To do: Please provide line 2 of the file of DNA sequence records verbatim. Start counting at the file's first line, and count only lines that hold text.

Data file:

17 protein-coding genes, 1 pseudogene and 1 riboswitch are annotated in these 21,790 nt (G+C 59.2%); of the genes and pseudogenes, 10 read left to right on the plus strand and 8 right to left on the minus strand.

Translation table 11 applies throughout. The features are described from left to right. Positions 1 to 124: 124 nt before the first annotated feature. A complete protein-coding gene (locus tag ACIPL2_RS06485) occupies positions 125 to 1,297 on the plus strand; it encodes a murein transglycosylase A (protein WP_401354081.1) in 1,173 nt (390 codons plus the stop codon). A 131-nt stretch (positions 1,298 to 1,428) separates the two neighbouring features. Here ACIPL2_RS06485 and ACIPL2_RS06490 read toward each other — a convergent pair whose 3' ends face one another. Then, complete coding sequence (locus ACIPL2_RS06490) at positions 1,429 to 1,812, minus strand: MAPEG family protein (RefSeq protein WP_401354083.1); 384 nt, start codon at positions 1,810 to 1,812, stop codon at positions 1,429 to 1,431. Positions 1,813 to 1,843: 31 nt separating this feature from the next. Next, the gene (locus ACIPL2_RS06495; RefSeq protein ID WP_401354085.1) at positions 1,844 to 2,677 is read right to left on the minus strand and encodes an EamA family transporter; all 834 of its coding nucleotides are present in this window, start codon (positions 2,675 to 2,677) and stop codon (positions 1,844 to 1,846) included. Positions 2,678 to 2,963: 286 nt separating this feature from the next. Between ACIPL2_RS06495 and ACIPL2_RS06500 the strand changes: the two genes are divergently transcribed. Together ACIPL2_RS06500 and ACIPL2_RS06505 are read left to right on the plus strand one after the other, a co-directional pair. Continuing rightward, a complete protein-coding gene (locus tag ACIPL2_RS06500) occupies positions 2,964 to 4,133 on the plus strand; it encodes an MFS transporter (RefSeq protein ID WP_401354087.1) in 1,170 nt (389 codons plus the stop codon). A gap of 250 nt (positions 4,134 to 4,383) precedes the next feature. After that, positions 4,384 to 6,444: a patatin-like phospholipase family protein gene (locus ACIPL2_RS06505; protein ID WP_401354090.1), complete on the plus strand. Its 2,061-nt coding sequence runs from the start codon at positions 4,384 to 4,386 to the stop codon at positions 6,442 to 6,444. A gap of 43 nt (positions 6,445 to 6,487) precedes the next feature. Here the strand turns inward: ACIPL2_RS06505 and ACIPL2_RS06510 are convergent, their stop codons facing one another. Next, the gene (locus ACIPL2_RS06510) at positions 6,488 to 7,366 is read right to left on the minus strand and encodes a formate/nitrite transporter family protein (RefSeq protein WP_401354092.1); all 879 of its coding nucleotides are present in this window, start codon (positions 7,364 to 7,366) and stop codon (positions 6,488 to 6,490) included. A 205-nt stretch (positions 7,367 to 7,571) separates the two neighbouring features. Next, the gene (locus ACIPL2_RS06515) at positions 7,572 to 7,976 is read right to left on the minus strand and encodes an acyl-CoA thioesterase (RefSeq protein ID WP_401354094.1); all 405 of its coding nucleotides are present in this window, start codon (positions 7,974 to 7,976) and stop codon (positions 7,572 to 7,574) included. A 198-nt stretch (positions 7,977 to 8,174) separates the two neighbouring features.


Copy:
Translation table 11 applies throughout. The features are described from left to right. Positions 1 to 124: 124 nt before the first annotated feature. A complete protein-coding gene (locus tag ACIPL2_RS06485) occupies positions 125 to 1,297 on the plus strand; it encodes a murein transglycosylase A (protein WP_401354081.1) in 1,173 nt (390 codons plus the stop codon). A 131-nt stretch (positions 1,298 to 1,428) separates the two neighbouring features. Here ACIPL2_RS06485 and ACIPL2_RS06490 read toward each other — a convergent pair whose 3' ends face one another. Then, complete coding sequence (locus ACIPL2_RS06490) at positions 1,429 to 1,812, minus strand: MAPEG family protein (RefSeq protein WP_401354083.1); 384 nt, start codon at positions 1,810 to 1,812, stop codon at positions 1,429 to 1,431. Positions 1,813 to 1,843: 31 nt separating this feature from the next. Next, the gene (locus ACIPL2_RS06495; RefSeq protein ID WP_401354085.1) at positions 1,844 to 2,677 is read right to left on the minus strand and encodes an EamA family transporter; all 834 of its coding nucleotides are present in this window, start codon (positions 2,675 to 2,677) and stop codon (positions 1,844 to 1,846) included. Positions 2,678 to 2,963: 286 nt separating this feature from the next. Between ACIPL2_RS06495 and ACIPL2_RS06500 the strand changes: the two genes are divergently transcribed. Together ACIPL2_RS06500 and ACIPL2_RS06505 are read left to right on the plus strand one after the other, a co-directional pair. Continuing rightward, a complete protein-coding gene (locus tag ACIPL2_RS06500) occupies positions 2,964 to 4,133 on the plus strand; it encodes an MFS transporter (RefSeq protein ID WP_401354087.1) in 1,170 nt (389 codons plus the stop codon). A gap of 250 nt (positions 4,134 to 4,383) precedes the next feature. After that, positions 4,384 to 6,444: a patatin-like phospholipase family protein gene (locus ACIPL2_RS06505; protein ID WP_401354090.1), complete on the plus strand. Its 2,061-nt coding sequence runs from the start codon at positions 4,384 to 4,386 to the stop codon at positions 6,442 to 6,444. A gap of 43 nt (positions 6,445 to 6,487) precedes the next feature. Here the strand turns inward: ACIPL2_RS06505 and ACIPL2_RS06510 are convergent, their stop codons facing one another. Next, the gene (locus ACIPL2_RS06510) at positions 6,488 to 7,366 is read right to left on the minus strand and encodes a formate/nitrite transporter family protein (RefSeq protein WP_401354092.1); all 879 of its coding nucleotides are present in this window, start codon (positions 7,364 to 7,366) and stop codon (positions 6,488 to 6,490) included. A 205-nt stretch (positions 7,367 to 7,571) separates the two neighbouring features. Next, the gene (locus ACIPL2_RS06515) at positions 7,572 to 7,976 is read right to left on the minus strand and encodes an acyl-CoA thioesterase (RefSeq protein ID WP_401354094.1); all 405 of its coding nucleotides are present in this window, start codon (positions 7,974 to 7,976) and stop codon (positions 7,572 to 7,574) included. A 198-nt stretch (positions 7,977 to 8,174) separates the two neighbouring features.